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Key Management Service
- 📒 Homepage ∙ Developer guide ∙ FAQ ∙ Pricing
- KMS (Key Management Service) is a secure service for creating, storing and auditing usage of cryptographic keys.
- Service integration: KMS integrates with other AWS services: EBS, Elastic Transcoder, EMR, Redshift, RDS, SES, S3, WorkMail and Workspaces.
- Encryption APIs: The Encrypt and Decrypt API allow you to encrypt and decrypt data on the KMS service side, never exposing the master key contents.
- Data keys: The GenerateDataKey API generates a new key off of a master key. The data key contents are exposed to you so you can use it to encrypt and decrypt any size of data in your application layer. KMS does not store, manage or track data keys, you are responsible for this in your application.
- 🔹Auditing: Turn on CloudTrail to audit all KMS API events.
- Access: Use key policies and IAM policies to grant different levels of KMS access. For example, you create an IAM policy that only allows a user to encrypt and decrypt with a specific key.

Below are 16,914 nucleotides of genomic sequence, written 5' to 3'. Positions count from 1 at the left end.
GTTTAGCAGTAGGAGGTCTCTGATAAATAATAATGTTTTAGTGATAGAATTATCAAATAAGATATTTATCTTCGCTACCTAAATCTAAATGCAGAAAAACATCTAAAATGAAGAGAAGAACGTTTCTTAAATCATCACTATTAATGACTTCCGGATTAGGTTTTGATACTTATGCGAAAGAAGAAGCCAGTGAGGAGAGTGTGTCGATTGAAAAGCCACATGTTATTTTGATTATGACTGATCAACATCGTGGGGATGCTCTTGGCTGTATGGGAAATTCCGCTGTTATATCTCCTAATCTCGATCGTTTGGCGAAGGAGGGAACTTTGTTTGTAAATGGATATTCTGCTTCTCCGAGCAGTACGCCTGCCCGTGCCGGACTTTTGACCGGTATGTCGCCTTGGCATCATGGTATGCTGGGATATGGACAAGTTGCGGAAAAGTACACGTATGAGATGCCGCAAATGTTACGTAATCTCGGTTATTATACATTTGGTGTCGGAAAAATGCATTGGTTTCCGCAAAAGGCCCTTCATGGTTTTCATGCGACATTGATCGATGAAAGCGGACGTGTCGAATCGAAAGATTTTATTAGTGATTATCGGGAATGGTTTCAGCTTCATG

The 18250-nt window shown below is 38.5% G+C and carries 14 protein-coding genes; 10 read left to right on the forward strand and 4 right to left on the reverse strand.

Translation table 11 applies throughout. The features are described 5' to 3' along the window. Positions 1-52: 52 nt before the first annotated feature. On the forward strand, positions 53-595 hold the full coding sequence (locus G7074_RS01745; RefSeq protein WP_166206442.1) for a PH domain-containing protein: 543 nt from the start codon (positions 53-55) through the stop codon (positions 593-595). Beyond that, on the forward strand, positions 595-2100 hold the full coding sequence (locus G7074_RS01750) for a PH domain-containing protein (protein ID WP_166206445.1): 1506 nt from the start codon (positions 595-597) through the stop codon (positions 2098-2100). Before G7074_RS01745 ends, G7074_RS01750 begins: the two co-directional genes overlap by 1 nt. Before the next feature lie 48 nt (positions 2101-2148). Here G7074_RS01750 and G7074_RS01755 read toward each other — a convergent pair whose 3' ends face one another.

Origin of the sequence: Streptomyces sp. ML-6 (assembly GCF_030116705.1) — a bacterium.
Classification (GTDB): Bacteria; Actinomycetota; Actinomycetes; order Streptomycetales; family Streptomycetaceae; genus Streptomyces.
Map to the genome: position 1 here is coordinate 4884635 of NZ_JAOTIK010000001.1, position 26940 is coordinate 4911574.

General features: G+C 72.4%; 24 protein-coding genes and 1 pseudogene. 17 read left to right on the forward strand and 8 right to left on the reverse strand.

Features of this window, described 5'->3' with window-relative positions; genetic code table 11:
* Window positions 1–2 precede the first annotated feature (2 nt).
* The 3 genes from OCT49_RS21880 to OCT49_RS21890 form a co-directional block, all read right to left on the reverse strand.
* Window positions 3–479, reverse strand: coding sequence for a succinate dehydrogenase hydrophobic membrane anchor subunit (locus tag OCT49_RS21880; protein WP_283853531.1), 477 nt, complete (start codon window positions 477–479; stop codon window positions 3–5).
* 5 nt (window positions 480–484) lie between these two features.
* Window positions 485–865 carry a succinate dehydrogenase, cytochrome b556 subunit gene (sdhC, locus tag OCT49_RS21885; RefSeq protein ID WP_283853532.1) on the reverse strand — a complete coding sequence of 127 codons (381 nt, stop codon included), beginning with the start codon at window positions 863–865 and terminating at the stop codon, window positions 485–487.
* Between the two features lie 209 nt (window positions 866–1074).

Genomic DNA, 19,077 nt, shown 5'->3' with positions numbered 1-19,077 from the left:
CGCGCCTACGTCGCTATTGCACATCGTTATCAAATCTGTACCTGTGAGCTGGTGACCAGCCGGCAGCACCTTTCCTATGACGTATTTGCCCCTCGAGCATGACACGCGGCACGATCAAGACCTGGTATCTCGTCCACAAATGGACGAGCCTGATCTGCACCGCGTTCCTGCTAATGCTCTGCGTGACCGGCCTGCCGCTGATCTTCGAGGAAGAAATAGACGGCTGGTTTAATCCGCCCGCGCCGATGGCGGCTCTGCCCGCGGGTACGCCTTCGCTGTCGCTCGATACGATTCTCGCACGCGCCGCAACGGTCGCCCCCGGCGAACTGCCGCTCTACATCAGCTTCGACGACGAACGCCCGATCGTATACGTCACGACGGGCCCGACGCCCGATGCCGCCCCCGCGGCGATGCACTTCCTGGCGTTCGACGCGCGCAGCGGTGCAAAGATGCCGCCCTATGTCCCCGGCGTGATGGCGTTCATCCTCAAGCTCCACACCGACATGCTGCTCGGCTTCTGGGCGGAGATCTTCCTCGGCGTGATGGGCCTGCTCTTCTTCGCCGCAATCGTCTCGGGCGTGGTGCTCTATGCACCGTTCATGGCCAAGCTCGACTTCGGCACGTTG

- 🔹It’s very common for companies to manage keys completely via home-grown mechanisms, but it’s far preferable to use a service such as KMS from the beginning, as it encourages more secure design and improves policies and processes around managing keys.
- A good motivation and overview is in this AWS presentation.
- The cryptographic details are in this AWS whitepaper.
- This blog from Convox demonstrates why and how to use KMS for encryption at rest.
KMS Gotchas and Limitations
- 🔸The Encrypt API only works with < 4KB of data. Larger data requires generating and managing a data key in your application layer.
- 🔸KMS audit events are not available in the CloudTrail Lookup Events API. You need to look find them in the raw .json.gz files that CloudTrail saves in S3.
- 🔸In order to encrypt a multi-part upload to S3, the KMS Key Policy needs to allow “kms:Decrypt” and “kms:GenerateDataKey*” in addition to “kms:Encrypt”, otherwise the upload will fail with an “AccessDenied” error.
- 🔸KMS keys are region specific — they are stored and can only be used in the region in which they are created. They can't be transferred to other regions.
- 🔸KMS keys have a key policy that must grant access to something to manage the key. If you don't grant anything access to the key on creation, then you have to reach out to support to have the key policy reset Reduce the Risk of the Key Becoming Unmanagable.
- 🔸If you use a key policy to grant access to IAM roles or users and then delete the user/role, recreating the user or role won't grant them permission to the key again.